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Published: Wednesday, November 10, 2004

Working with the WebSurvey Control's Results

By Steve Stchur


Introduction


A few months back, I wrote an article for 4Guys called Web-based Surveys Made Easy. In it, I introduced the WebSurvey control, a compiled ASP.NET server control I had written to allow Web developers to quickly and easily create Web-based surveys. In general, the responses I received from that article were very favorable, and I'd like to thank everyone who took the time to write to me with questions, comments or suggestions. A few of the ideas suggested to me have already been implemented, and many more are being considered. If you haven't already done so, you might wish to download the latest version of the DLL from my WebSurvey Control Web site.

In this article, I want to introduce another control, SurveyResult, which is designed to work hand-in-hand with WebSurvey. As it's name implies, SurveyResult displays the results of a WebSurvey survey. In my previous article we looked at how to use the WebSurvey control; by the end of this article you'll see how to easily display the results of a completed survey. Read on to learn more! (If you've not yet read my previous article, Web-based Surveys Made Easy, I highly encourage you to do so before continuing on with this piece.)

- continued -

Using the SurveyResult Control


Using the SurveyResult control is, syntactically, very similar to using the WebSurvey Control. Here is an example of the tag syntax, with an explanation of the attributes to follow: (Note: The sstchur prefix assumes you've included a <%@ Register TagPrefix = "sstchur" ... %> directive in your ASP.NET page.)

<sstchur:SurveyResult id = "srMySurvey"
     SurveyFile = "mysurvey.xml"
     AnswersFile = "answers.xml"
     Stylesheet = "stylesheet.xsl"
     XQuery1 = "//WebSurvey/Group/Question"
     XQuery2 = "//Answers/AnswerSet/Answer"
     runat = "server" />

SurveyResult derives from the WebControl class in the System.Web.UI.WebControls namespace, so all of the public properties available to the WebControl class are also available to the SurveyResult control, such as Visible, Font, ForeColor, BackColor, CssClass, etc., etc.

In the above example, the attributes listed are all required (with the exception of ID). Here is a brief explanation of each of these required attributes:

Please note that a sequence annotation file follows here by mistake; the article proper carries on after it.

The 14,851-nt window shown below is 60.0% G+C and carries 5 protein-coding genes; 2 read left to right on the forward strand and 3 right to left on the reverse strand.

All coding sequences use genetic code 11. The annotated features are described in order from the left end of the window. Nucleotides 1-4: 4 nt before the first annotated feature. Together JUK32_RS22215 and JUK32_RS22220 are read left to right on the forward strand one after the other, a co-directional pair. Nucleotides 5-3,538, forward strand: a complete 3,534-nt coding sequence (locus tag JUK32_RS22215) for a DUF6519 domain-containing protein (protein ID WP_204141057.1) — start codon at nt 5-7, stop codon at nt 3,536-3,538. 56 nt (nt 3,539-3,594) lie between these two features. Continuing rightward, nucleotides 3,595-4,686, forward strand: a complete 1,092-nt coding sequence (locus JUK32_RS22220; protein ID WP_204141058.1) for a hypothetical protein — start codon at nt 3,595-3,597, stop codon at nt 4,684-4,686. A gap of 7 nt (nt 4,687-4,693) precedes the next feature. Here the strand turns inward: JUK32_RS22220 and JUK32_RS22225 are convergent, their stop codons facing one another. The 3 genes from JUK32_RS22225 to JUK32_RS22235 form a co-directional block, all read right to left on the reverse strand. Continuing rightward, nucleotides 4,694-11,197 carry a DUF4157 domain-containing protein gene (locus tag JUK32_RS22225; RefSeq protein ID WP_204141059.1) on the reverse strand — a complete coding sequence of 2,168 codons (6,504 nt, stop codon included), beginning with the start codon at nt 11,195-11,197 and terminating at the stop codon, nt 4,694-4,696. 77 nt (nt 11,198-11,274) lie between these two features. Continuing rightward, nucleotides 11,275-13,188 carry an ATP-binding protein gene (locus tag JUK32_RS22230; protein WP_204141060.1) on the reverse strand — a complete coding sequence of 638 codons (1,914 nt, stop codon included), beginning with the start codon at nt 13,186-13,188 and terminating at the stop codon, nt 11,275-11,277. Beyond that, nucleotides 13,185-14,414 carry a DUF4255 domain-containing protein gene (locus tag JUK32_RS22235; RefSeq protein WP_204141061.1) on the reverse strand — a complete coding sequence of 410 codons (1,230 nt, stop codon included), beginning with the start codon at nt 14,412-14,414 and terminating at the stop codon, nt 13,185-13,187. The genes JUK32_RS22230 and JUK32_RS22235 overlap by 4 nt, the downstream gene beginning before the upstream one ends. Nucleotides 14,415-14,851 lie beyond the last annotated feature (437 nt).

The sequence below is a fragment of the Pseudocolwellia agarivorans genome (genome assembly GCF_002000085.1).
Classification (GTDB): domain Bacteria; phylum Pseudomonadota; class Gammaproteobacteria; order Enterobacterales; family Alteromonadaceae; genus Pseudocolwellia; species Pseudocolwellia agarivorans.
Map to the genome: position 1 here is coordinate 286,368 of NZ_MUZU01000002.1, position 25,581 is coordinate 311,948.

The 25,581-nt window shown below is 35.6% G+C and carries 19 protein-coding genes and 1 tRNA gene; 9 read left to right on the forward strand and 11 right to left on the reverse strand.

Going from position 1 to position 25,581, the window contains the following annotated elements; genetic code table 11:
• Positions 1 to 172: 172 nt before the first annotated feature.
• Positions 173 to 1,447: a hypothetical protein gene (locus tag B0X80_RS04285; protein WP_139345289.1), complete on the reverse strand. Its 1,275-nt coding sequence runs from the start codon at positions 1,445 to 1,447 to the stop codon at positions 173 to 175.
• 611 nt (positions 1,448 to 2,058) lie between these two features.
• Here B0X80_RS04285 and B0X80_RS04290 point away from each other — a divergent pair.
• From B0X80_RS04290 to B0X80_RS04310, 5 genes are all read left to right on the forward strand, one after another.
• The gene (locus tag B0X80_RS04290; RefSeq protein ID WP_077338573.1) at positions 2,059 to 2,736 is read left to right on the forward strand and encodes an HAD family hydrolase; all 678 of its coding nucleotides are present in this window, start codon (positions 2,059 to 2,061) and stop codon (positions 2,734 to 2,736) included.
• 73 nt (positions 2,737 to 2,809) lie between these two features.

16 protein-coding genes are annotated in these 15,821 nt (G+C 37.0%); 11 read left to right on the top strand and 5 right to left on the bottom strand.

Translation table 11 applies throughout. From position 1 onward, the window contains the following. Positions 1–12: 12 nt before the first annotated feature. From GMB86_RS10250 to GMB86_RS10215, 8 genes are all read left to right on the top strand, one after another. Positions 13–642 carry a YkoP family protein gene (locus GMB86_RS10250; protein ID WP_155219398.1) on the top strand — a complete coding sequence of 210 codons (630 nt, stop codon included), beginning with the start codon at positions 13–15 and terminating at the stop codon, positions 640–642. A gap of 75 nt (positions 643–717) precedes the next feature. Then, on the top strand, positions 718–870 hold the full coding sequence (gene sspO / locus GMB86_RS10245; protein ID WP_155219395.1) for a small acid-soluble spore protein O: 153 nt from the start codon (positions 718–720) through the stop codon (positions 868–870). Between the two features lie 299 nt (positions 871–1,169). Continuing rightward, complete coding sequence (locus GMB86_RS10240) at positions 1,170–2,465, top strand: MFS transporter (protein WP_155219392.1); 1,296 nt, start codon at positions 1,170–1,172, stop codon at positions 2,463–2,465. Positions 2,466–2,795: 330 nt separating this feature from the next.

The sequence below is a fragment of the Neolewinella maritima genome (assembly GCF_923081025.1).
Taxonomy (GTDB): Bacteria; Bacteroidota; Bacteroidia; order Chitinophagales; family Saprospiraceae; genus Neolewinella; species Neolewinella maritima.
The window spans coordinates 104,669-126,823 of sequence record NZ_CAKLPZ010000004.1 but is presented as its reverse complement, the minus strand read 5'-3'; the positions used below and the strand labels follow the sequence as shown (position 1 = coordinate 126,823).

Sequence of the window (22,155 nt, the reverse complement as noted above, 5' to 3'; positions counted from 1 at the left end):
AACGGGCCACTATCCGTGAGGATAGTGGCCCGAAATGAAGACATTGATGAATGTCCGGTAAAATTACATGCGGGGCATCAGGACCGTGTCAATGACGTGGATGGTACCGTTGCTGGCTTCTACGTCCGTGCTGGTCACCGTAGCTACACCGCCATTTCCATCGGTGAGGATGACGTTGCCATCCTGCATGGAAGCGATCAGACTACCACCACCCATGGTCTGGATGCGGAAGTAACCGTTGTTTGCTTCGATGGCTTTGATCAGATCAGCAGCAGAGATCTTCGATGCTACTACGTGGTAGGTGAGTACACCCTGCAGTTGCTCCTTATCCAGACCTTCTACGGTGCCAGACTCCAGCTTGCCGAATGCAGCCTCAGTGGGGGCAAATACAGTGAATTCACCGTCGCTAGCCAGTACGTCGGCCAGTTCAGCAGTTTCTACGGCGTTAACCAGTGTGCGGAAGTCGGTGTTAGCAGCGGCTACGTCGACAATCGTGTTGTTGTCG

• SurveyFile - the relative path to the XML-based file that contains the data (questions) for your survey. As we saw in Web-based Surveys Made Easy, a survey's questions are spelled out in a correctly-formatted XML file.
  • AnswersFile - the relative path to the XML-based file that contains the answers to your survey (recall that this answers XML file is auto-generated by WebSurvey).
  • Stylesheet - the relative path to the XSL stylesheet that defines how the results of the survey should be displayed in HTML.
  • XQuery1 - the XPath expression to be executed against the SurveyFile.
  • XQuery2 - the XPath expression to be executed against the AnswersFile.
The first two attributes are pretty self-explanatory. The SurveyFile is the XML file you've created, defining the survey's questions. The AnswersFile is generated/appended whenever someone completes the survey. The Stylesheet must be manually created and can be a bit complex, but I have at least one stock stylesheet available at the end of this article that will get most people on the right track.

The XQuery attributes are where things can get a bit tricky. In order to form a proper query, you need to understand at least the basics of XQuery. If you're not familiar with it, I'd highly recommend reading the W3Schools Tutorial on XQuery, and Scott Mitchell's article, Querying XML Data with XQuery.

A Basic SurveyResult Stylesheet


XSL stand for eXtensible Stylesheet Language, and is one of the means by which an XML document can be transformed into meaningful HTML for display in a Web browser. Since the results of the WebSurvey are stored in XML, and we'd like to display the results in a Web browser, XSL is an ideal choice for converting the raw XML data into appropriate HTML markup. As with XQuery, you'll need to understand the basics of XSL in order to create a useful stylesheet for the SurveyResult control. Once again, I'd recommend reading the W3Schools Tutorial on XSLT (XSL Transformations). XSLT can get extremely complex, and the W3Schools Tutorial covers the basics far better than I could.

One of the most common uses of the WebSurvey control is to conduct polls or gather customer opinions. Generally, such surveys consist primarily of MCSS (multiple choice, single selection) type questions, so I've create a stock-stylesheet specifically for gathering the results of such a survey. This stylesheet can be used with little (or no) modification and provides a fairly nice-looking display for your results. This stock stylesheet is available for download at the end of this article.

I'll explain the inner-workings of the stylesheet later in this article, but first I'd like to create a working example so that you can see exactly how easy it is to generate WebSurvey results with the WebSurvey control and how to view them with the SurveyResult control. For this example, you'll need to download these samples files I created, which are also available at the end of this article. The first step is to create the page that displays the survey and its questions: